Although their first model was 95% accurate, Farmer said, he and his team are still trying to collect more data that accounts for other ambient sounds like rain, wind, and non-avian animals.
Ultimately, Farmer hopes that Songs of Adaptation continues its focus on informing communities and giving them the support they need to make changes that they believe are valuable, such as conservation projects for endangered species.
Most recently, Farmer has been residing in Taiwan, where he has moved for reasons of personal exploration, but where he is also able to complete work remotely and assess next steps for his project in light of the pandemic.
“COVID-19 has thrown a huge wrench into things,” Farmer said. “By necessity, we're going to have to follow what those changes are. We're putting a lot of effort right now into building these online education modules. And I think and hope that those continue to grow. I think engaging in science in this way is really exciting.”
Despite being a long way from the University of Delaware, Farmer still credits his roots as an undergraduate at Horn for equipping him with the entrepreneurial mindset which he now uses to approach his work with the Peace Corps and Songs of Adaptation.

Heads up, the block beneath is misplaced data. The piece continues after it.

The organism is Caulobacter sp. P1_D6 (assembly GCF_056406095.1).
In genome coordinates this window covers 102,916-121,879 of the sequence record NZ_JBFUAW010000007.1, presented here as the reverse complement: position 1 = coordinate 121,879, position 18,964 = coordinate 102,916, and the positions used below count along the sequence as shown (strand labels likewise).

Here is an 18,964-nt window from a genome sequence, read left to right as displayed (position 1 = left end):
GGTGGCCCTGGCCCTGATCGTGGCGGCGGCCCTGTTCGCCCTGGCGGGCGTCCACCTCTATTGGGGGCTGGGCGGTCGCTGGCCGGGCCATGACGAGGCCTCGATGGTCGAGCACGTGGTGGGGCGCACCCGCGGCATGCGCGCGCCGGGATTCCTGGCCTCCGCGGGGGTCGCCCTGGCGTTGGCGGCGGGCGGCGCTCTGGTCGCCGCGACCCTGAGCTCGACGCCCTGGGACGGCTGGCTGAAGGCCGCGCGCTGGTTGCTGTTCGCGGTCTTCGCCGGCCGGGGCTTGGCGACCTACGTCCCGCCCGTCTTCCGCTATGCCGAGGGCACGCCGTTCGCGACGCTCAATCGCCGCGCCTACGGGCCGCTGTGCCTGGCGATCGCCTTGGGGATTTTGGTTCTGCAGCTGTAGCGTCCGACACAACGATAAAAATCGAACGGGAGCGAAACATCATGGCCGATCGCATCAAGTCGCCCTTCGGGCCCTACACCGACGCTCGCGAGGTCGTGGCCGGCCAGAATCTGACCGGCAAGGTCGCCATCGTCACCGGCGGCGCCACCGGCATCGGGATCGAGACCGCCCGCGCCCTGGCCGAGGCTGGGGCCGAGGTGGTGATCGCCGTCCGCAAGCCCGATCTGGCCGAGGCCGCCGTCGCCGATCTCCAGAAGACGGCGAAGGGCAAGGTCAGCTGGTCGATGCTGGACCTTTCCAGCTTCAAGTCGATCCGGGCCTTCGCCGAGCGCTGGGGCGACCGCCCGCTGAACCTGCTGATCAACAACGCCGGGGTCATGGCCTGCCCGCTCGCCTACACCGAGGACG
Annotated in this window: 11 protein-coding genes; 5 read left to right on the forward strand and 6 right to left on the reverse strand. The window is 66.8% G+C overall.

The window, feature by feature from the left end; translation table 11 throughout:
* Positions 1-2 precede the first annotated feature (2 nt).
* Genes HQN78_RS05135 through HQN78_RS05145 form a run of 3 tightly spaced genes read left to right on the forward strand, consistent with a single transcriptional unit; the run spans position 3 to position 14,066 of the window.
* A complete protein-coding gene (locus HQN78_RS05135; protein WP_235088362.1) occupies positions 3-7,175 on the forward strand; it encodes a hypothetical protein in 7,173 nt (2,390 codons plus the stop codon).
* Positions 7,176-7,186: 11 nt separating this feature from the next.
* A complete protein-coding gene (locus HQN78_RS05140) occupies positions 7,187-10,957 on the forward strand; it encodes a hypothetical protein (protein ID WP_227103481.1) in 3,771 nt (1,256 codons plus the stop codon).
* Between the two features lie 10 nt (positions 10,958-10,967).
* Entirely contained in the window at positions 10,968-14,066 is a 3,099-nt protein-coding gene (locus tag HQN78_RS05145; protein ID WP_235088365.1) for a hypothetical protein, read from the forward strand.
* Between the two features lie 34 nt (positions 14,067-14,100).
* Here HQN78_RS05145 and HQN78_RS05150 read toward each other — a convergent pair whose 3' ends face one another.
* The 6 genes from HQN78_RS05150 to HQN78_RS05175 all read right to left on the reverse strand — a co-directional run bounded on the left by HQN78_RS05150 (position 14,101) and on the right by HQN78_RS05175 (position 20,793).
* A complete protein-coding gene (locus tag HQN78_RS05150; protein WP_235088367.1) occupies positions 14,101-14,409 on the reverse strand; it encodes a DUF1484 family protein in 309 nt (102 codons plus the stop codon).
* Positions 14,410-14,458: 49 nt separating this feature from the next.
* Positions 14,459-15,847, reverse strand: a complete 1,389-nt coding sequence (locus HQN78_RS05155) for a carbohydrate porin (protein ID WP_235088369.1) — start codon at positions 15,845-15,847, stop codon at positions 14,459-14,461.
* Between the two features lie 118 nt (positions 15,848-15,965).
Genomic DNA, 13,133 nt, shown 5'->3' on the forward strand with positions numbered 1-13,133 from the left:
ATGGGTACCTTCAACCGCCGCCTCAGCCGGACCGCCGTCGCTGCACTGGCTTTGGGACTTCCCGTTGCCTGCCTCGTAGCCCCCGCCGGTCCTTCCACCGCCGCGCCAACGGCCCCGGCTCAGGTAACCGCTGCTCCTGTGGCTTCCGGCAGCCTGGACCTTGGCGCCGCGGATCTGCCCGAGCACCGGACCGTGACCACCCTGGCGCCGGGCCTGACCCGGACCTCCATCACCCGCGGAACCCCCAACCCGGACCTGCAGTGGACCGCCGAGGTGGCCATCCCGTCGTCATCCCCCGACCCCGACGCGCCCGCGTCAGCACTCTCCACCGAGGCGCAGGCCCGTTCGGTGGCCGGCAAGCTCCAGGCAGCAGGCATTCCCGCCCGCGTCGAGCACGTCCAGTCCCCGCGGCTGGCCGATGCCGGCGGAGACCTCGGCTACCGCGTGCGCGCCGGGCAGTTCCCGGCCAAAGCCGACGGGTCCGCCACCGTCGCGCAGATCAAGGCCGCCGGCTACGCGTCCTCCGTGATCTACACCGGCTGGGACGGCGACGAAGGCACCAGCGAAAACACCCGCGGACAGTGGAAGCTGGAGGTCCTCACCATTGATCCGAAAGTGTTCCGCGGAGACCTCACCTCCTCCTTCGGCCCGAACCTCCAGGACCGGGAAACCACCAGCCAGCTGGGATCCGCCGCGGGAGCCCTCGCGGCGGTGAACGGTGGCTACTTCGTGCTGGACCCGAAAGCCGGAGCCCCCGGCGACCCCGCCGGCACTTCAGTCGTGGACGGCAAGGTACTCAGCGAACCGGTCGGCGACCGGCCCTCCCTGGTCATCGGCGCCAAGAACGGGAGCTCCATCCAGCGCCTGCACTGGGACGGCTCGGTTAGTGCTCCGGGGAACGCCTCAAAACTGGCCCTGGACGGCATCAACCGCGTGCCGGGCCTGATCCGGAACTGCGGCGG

“When you work for the Peace Corps as a government agency, bureaucracy is slow, that's just a thing,” Farmer said. “But to go into my projects with a lean startup methodology in my head like, ‘OK, I'm just going to try out this class and see what happens…’ I know what the objectives of the organization are and I'm going to reach them by continuing to iterate and build new things.”
Farmer’s advice to the undergraduate Blue Hens of today is to gain new perspectives and understand more of what is happening around you by exploring the abundance of opportunities while in college.
“Try as many things as you can try,” Farmer said. “But don't try them because you think it's going to be good for your resume or for some culminating experience… Especially in a school like UD, there's just so much going on, there are so many resources that go without students taking full advantage of them. But you may as well.”
Farmer’s philosophy boils down to a kind of spontaneity and readiness in the everyday, wherein most progress in life can come out of a curiosity in the unknown, Farmer described.
“I think that readiness, for me, a lot of that comes from experiences that I did at Horn,” Farmer said. “Just knowing that if you get an idea to create something, you should go try and create and see what happens.”
About Horn Entrepreneurship
Horn Entrepreneurship serves as the creative engine for entrepreneurship education and advancement at the University of Delaware. Currently ranked among the best entrepreneurship programs in the US, Horn Entrepreneurship was built and is actively supported by successful entrepreneurs, empowering aspiring innovators as they pursue new ideas for a better world.